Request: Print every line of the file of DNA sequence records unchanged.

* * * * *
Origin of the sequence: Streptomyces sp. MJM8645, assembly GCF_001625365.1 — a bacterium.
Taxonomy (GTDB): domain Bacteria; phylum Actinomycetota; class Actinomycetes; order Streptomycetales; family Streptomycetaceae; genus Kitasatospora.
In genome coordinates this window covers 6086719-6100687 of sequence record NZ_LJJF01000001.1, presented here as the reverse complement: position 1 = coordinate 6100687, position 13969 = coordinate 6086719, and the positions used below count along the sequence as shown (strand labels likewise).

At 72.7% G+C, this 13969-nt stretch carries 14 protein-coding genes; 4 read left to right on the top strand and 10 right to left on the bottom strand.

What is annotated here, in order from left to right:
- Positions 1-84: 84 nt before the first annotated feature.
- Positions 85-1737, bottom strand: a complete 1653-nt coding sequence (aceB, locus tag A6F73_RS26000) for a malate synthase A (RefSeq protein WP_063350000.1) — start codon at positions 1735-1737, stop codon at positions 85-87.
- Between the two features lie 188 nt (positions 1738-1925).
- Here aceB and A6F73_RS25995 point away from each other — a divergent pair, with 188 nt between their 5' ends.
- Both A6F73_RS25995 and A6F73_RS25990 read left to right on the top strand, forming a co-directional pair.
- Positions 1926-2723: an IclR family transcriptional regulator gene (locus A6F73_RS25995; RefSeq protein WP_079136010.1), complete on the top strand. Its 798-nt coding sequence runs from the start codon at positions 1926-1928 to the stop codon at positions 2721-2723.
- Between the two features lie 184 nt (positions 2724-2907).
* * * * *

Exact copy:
Origin of the sequence: Streptomyces sp. MJM8645, assembly GCF_001625365.1 — a bacterium.
Taxonomy (GTDB): domain Bacteria; phylum Actinomycetota; class Actinomycetes; order Streptomycetales; family Streptomycetaceae; genus Kitasatospora.
In genome coordinates this window covers 6086719-6100687 of sequence record NZ_LJJF01000001.1, presented here as the reverse complement: position 1 = coordinate 6100687, position 13969 = coordinate 6086719, and the positions used below count along the sequence as shown (strand labels likewise).

At 72.7% G+C, this 13969-nt stretch carries 14 protein-coding genes; 4 read left to right on the top strand and 10 right to left on the bottom strand.

What is annotated here, in order from left to right:
- Positions 1-84: 84 nt before the first annotated feature.
- Positions 85-1737, bottom strand: a complete 1653-nt coding sequence (aceB, locus tag A6F73_RS26000) for a malate synthase A (RefSeq protein WP_063350000.1) — start codon at positions 1735-1737, stop codon at positions 85-87.
- Between the two features lie 188 nt (positions 1738-1925).
- Here aceB and A6F73_RS25995 point away from each other — a divergent pair, with 188 nt between their 5' ends.
- Both A6F73_RS25995 and A6F73_RS25990 read left to right on the top strand, forming a co-directional pair.
- Positions 1926-2723: an IclR family transcriptional regulator gene (locus A6F73_RS25995; RefSeq protein WP_079136010.1), complete on the top strand. Its 798-nt coding sequence runs from the start codon at positions 1926-1928 to the stop codon at positions 2721-2723.
- Between the two features lie 184 nt (positions 2724-2907).